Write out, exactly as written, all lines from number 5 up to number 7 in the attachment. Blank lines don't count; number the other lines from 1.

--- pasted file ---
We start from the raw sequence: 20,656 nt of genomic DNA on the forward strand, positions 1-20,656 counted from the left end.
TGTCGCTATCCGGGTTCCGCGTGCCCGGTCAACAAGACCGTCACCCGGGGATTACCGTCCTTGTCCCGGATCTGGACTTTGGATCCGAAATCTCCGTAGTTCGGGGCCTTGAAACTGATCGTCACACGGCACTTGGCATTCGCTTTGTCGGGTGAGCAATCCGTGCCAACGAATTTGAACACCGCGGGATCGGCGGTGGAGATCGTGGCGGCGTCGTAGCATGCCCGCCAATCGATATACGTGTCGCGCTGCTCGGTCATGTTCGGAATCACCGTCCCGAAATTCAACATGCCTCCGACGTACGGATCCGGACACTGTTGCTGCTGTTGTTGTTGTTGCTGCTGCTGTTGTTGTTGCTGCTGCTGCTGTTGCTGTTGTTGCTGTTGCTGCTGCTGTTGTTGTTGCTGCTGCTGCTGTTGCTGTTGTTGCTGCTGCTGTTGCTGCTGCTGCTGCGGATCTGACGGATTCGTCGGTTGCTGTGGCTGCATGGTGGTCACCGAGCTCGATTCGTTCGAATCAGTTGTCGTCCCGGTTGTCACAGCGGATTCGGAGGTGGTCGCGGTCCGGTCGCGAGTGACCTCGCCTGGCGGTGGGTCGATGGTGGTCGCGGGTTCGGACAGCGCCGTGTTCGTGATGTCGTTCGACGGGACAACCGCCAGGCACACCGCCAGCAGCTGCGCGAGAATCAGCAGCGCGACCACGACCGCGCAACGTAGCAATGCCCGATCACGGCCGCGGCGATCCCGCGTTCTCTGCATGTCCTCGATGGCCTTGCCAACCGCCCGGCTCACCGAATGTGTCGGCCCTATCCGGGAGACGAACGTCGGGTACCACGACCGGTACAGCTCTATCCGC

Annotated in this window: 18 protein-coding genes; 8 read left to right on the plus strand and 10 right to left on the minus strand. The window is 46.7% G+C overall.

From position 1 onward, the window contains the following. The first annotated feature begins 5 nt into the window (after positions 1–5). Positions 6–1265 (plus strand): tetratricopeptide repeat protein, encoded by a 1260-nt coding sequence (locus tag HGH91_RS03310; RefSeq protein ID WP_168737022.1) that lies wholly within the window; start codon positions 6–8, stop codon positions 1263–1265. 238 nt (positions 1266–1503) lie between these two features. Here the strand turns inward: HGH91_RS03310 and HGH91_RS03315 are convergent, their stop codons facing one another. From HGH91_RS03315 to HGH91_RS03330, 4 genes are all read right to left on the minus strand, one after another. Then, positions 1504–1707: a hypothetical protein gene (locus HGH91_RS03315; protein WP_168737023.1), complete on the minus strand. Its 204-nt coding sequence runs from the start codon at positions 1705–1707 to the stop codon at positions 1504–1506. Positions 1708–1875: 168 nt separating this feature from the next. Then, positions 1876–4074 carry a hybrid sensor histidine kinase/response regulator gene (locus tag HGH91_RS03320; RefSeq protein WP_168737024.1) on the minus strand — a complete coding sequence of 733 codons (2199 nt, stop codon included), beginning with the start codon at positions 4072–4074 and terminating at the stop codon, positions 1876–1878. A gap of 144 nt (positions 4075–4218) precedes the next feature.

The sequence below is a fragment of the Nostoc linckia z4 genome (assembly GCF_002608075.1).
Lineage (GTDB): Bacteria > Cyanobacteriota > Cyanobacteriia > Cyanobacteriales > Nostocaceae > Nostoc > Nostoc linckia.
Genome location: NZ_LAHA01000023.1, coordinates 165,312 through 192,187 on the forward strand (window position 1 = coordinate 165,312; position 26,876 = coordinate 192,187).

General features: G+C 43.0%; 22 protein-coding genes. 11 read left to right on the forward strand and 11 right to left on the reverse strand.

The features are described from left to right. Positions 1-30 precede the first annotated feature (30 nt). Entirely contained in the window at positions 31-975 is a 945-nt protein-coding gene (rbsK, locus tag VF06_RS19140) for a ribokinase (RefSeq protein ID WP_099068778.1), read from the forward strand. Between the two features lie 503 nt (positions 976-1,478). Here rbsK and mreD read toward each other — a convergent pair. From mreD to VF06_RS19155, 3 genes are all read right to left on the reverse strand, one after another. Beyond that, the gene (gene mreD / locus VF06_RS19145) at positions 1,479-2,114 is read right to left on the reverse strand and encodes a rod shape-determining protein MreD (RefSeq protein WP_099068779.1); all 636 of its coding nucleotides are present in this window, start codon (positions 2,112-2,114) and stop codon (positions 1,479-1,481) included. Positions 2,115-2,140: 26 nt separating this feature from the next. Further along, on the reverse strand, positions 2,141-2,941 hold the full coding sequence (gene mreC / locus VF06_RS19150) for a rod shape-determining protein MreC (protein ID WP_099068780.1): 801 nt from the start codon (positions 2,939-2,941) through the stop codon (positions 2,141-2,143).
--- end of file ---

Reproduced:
The sequence below is a fragment of the Nostoc linckia z4 genome (assembly GCF_002608075.1).
Lineage (GTDB): Bacteria > Cyanobacteriota > Cyanobacteriia > Cyanobacteriales > Nostocaceae > Nostoc > Nostoc linckia.
Genome location: NZ_LAHA01000023.1, coordinates 165,312 through 192,187 on the forward strand (window position 1 = coordinate 165,312; position 26,876 = coordinate 192,187).